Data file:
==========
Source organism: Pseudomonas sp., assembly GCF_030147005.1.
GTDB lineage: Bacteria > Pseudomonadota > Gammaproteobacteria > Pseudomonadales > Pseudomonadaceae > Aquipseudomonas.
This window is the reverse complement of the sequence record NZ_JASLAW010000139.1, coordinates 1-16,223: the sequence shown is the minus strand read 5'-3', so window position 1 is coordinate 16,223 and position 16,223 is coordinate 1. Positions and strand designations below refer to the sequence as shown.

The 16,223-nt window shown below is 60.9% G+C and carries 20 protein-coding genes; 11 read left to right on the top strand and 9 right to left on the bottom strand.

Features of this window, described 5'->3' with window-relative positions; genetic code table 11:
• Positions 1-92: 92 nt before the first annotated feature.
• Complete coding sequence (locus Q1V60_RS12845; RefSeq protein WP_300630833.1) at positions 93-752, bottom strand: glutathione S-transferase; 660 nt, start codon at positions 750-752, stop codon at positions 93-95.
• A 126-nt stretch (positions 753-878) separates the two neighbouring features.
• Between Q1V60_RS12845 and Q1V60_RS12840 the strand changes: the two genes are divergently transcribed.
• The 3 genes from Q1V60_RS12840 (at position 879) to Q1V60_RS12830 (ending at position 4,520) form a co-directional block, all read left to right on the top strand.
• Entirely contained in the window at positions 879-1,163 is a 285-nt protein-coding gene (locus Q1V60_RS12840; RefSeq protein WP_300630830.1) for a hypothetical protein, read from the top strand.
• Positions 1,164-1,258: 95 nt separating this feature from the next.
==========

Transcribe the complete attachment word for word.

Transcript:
Source organism: Pseudomonas sp., assembly GCF_030147005.1.
GTDB lineage: Bacteria > Pseudomonadota > Gammaproteobacteria > Pseudomonadales > Pseudomonadaceae > Aquipseudomonas.
This window is the reverse complement of the sequence record NZ_JASLAW010000139.1, coordinates 1-16,223: the sequence shown is the minus strand read 5'-3', so window position 1 is coordinate 16,223 and position 16,223 is coordinate 1. Positions and strand designations below refer to the sequence as shown.

The 16,223-nt window shown below is 60.9% G+C and carries 20 protein-coding genes; 11 read left to right on the top strand and 9 right to left on the bottom strand.

Features of this window, described 5'->3' with window-relative positions; genetic code table 11:
• Positions 1-92: 92 nt before the first annotated feature.
• Complete coding sequence (locus Q1V60_RS12845; RefSeq protein WP_300630833.1) at positions 93-752, bottom strand: glutathione S-transferase; 660 nt, start codon at positions 750-752, stop codon at positions 93-95.
• A 126-nt stretch (positions 753-878) separates the two neighbouring features.
• Between Q1V60_RS12845 and Q1V60_RS12840 the strand changes: the two genes are divergently transcribed.
• The 3 genes from Q1V60_RS12840 (at position 879) to Q1V60_RS12830 (ending at position 4,520) form a co-directional block, all read left to right on the top strand.
• Entirely contained in the window at positions 879-1,163 is a 285-nt protein-coding gene (locus Q1V60_RS12840; RefSeq protein WP_300630830.1) for a hypothetical protein, read from the top strand.
• Positions 1,164-1,258: 95 nt separating this feature from the next.